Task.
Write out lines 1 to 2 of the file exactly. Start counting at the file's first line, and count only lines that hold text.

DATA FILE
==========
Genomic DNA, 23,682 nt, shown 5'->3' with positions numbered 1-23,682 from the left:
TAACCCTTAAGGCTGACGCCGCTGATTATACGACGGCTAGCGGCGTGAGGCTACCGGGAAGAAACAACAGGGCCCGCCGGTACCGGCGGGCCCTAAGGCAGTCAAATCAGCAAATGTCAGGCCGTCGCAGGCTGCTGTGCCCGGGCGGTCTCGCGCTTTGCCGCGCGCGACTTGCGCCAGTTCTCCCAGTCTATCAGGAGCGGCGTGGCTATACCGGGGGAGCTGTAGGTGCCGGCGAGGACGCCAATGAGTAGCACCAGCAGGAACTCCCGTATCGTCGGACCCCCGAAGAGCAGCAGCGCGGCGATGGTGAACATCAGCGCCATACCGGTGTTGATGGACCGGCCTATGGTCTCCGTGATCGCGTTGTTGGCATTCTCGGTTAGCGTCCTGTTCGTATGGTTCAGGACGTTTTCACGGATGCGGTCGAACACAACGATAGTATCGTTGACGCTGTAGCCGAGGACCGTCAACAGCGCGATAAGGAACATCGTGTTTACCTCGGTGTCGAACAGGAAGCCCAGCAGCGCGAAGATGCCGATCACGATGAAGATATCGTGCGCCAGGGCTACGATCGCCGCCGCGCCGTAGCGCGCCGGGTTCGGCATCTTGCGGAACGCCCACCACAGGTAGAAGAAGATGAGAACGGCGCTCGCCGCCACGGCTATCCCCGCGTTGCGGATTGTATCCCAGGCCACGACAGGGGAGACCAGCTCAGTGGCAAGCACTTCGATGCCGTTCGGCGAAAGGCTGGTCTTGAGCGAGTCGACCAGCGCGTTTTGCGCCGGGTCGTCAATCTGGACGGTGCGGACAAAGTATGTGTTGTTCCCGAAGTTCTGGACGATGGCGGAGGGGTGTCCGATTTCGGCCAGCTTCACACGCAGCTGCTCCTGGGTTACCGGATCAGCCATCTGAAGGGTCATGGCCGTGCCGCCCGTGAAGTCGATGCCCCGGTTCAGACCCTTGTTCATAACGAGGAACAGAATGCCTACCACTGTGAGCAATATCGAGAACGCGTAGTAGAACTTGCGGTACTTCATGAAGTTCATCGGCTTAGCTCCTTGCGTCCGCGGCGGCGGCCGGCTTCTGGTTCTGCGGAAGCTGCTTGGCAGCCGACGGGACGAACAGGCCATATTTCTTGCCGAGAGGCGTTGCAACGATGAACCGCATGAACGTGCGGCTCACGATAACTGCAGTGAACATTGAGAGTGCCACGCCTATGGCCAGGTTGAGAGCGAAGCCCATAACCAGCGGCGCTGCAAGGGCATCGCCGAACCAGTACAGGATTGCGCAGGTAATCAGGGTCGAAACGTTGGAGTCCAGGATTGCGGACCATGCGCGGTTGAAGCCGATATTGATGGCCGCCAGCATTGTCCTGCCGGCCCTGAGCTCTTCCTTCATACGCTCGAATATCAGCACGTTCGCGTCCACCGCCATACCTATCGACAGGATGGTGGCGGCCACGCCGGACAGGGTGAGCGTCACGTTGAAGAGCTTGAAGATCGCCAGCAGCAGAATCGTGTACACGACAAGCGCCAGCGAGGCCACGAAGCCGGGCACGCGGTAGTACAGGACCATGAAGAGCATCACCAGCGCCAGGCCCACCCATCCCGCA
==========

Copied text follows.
Genomic DNA, 23,682 nt, shown 5'->3' with positions numbered 1-23,682 from the left:
TAACCCTTAAGGCTGACGCCGCTGATTATACGACGGCTAGCGGCGTGAGGCTACCGGGAAGAAACAACAGGGCCCGCCGGTACCGGCGGGCCCTAAGGCAGTCAAATCAGCAAATGTCAGGCCGTCGCAGGCTGCTGTGCCCGGGCGGTCTCGCGCTTTGCCGCGCGCGACTTGCGCCAGTTCTCCCAGTCTATCAGGAGCGGCGTGGCTATACCGGGGGAGCTGTAGGTGCCGGCGAGGACGCCAATGAGTAGCACCAGCAGGAACTCCCGTATCGTCGGACCCCCGAAGAGCAGCAGCGCGGCGATGGTGAACATCAGCGCCATACCGGTGTTGATGGACCGGCCTATGGTCTCCGTGATCGCGTTGTTGGCATTCTCGGTTAGCGTCCTGTTCGTATGGTTCAGGACGTTTTCACGGATGCGGTCGAACACAACGATAGTATCGTTGACGCTGTAGCCGAGGACCGTCAACAGCGCGATAAGGAACATCGTGTTTACCTCGGTGTCGAACAGGAAGCCCAGCAGCGCGAAGATGCCGATCACGATGAAGATATCGTGCGCCAGGGCTACGATCGCCGCCGCGCCGTAGCGCGCCGGGTTCGGCATCTTGCGGAACGCCCACCACAGGTAGAAGAAGATGAGAACGGCGCTCGCCGCCACGGCTATCCCCGCGTTGCGGATTGTATCCCAGGCCACGACAGGGGAGACCAGCTCAGTGGCAAGCACTTCGATGCCGTTCGGCGAAAGGCTGGTCTTGAGCGAGTCGACCAGCGCGTTTTGCGCCGGGTCGTCAATCTGGACGGTGCGGACAAAGTATGTGTTGTTCCCGAAGTTCTGGACGATGGCGGAGGGGTGTCCGATTTCGGCCAGCTTCACACGCAGCTGCTCCTGGGTTACCGGATCAGCCATCTGAAGGGTCATGGCCGTGCCGCCCGTGAAGTCGATGCCCCGGTTCAGACCCTTGTTCATAACGAGGAACAGAATGCCTACCACTGTGAGCAATATCGAGAACGCGTAGTAGAACTTGCGGTACTTCATGAAGTTCATCGGCTTAGCTCCTTGCGTCCGCGGCGGCGGCCGGCTTCTGGTTCTGCGGAAGCTGCTTGGCAGCCGACGGGACGAACAGGCCATATTTCTTGCCGAGAGGCGTTGCAACGATGAACCGCATGAACGTGCGGCTCACGATAACTGCAGTGAACATTGAGAGTGCCACGCCTATGGCCAGGTTGAGAGCGAAGCCCATAACCAGCGGCGCTGCAAGGGCATCGCCGAACCAGTACAGGATTGCGCAGGTAATCAGGGTCGAAACGTTGGAGTCCAGGATTGCGGACCATGCGCGGTTGAAGCCGATATTGATGGCCGCCAGCATTGTCCTGCCGGCCCTGAGCTCTTCCTTCATACGCTCGAATATCAGCACGTTCGCGTCCACCGCCATACCTATCGACAGGATGGTGGCGGCCACGCCGGACAGGGTGAGCGTCACGTTGAAGAGCTTGAAGATCGCCAGCAGCAGAATCGTGTACACGACAAGCGCCAGCGAGGCCACGAAGCCGGGCACGCGGTAGTACAGGACCATGAAGAGCATCACCAGCGCCAGGCCCACCCATCCCGCA